Labour should not treat people of faith as eccentrics or oddities as it may have done in the past, an MP from the party has said.
Stephen Timms, the Labour Vice Chair for Faith Groups, said that Labour needs to work “respectfully” with faith communities.
In an article for The Guardian website, Mr Timms also pointed out that most people in Britain identify with Christianity or another faith, saying: “Religion is not irrelevant in modern Britain”.
Pointing to statistics on religious adherence in modern Britain he wrote: “Sunday attendance in the Church of England alone is several times larger than the membership of any political party”.
Mr Timms also said: “To demand that people leave their faith behind when they engage with politics would be absurd. Integration of religion into public life and dialogue between diverse groups helps avoid division.”
While noting that Ed Miliband, the Party’s new leader, doesn’t come at politics “from a faith perspective” Mr Timms claimed Mr Miliband does understand “the importance of working with faith groups”.
Mr Timms remarked on the Archbishop of Canterbury’s comments that: “The trouble with a lot of Government initiatives about faith is that they assume it is a problem, it’s an eccentricity, it’s practised by oddities, foreigners and minorities.”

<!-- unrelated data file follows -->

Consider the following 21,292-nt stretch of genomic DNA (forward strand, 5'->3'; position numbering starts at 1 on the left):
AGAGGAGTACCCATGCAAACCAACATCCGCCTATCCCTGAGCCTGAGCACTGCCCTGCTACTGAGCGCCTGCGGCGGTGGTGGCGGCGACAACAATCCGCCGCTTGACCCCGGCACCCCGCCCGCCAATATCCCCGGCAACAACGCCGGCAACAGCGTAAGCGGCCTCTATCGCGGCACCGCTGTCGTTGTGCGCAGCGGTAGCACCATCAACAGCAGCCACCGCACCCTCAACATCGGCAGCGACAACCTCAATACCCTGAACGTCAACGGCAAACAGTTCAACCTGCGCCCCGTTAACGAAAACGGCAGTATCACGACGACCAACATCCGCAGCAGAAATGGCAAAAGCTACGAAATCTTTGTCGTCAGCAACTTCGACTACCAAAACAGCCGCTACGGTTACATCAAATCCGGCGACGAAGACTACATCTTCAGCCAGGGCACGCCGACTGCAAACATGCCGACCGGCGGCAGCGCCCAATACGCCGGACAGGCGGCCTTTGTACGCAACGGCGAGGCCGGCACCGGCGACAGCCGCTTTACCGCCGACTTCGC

The Labour MP said: “It shouldn’t be like that. If we gave that impression in the past, we must not do so – cannot afford to do so – in the future.”
Mr Timms, who is MP for East Ham in Greater London, wrote: “Some worry that bringing religion into the public square may cause division, and fragmentation of communities. But I am convinced that faith groups are more likely to contribute to cohesion than division.”
He continued: “We need to be equipping our institutions to work respectfully with people whose starting point is faith, to be tapping in to the insights of faith communities – their moral perspectives and their experiences of practical initiatives in the UK and abroad.”
Mr Timms also said: “Our relationship with faith groups will not be primarily about winning votes.”
Mr Timms is the latest politican to speak out about the role of faith in politics, after Baroness Warsi, the Conservative Party’s chairman, said the coalition Government would “do God”.
Baroness Warsi said under the Coalition the church would play a central role in the Big Society, a scheme where grassroots volunteers get involved in their local communities.
She commented: “I don’t just want to say to you that you have a lot to contribute to building the Big Society.
“I want to tell you that for me you are at the heart of society already and key to its future, and that this government will be on your side.”